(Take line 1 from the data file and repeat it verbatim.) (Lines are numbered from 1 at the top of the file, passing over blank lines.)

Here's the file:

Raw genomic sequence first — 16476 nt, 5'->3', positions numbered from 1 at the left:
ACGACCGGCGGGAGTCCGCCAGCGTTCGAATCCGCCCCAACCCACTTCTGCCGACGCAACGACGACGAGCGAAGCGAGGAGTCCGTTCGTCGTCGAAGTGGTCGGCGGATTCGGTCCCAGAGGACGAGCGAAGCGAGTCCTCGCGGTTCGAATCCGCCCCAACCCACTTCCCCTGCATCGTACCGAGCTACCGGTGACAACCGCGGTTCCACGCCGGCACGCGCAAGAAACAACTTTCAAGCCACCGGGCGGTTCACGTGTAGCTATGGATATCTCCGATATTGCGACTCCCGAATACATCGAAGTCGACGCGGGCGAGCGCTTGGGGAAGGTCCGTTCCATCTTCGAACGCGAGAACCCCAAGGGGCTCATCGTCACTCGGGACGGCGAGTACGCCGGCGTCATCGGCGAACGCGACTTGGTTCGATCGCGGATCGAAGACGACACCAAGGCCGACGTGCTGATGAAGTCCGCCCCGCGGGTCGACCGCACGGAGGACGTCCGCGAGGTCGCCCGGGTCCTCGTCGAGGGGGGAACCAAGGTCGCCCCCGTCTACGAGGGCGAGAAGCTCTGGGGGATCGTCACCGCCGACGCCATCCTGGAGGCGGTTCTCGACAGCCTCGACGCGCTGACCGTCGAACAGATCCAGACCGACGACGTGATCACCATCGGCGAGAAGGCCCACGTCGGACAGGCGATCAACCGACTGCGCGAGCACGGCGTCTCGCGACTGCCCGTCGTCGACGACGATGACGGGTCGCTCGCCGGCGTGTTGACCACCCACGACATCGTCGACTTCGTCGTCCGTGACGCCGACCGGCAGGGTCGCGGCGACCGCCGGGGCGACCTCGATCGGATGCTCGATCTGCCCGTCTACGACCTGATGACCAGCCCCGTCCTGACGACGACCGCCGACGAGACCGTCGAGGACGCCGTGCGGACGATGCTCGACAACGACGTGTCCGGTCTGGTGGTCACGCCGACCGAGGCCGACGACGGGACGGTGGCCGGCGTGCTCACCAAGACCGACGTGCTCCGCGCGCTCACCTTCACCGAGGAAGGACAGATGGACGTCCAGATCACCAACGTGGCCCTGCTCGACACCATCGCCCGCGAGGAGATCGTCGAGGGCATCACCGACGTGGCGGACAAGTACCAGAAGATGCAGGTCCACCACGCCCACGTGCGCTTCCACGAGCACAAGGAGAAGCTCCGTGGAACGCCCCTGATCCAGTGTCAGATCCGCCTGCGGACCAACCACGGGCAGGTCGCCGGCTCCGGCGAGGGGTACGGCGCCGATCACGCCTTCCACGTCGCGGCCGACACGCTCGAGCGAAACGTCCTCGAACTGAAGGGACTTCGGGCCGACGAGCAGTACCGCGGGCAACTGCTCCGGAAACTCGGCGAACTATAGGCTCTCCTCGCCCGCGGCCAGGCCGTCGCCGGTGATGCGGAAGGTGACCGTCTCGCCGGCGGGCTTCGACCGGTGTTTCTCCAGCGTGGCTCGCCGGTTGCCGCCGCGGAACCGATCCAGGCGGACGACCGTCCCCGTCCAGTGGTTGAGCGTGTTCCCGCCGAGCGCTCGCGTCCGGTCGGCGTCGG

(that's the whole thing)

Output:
Raw genomic sequence first — 16476 nt, 5'->3', positions numbered from 1 at the left: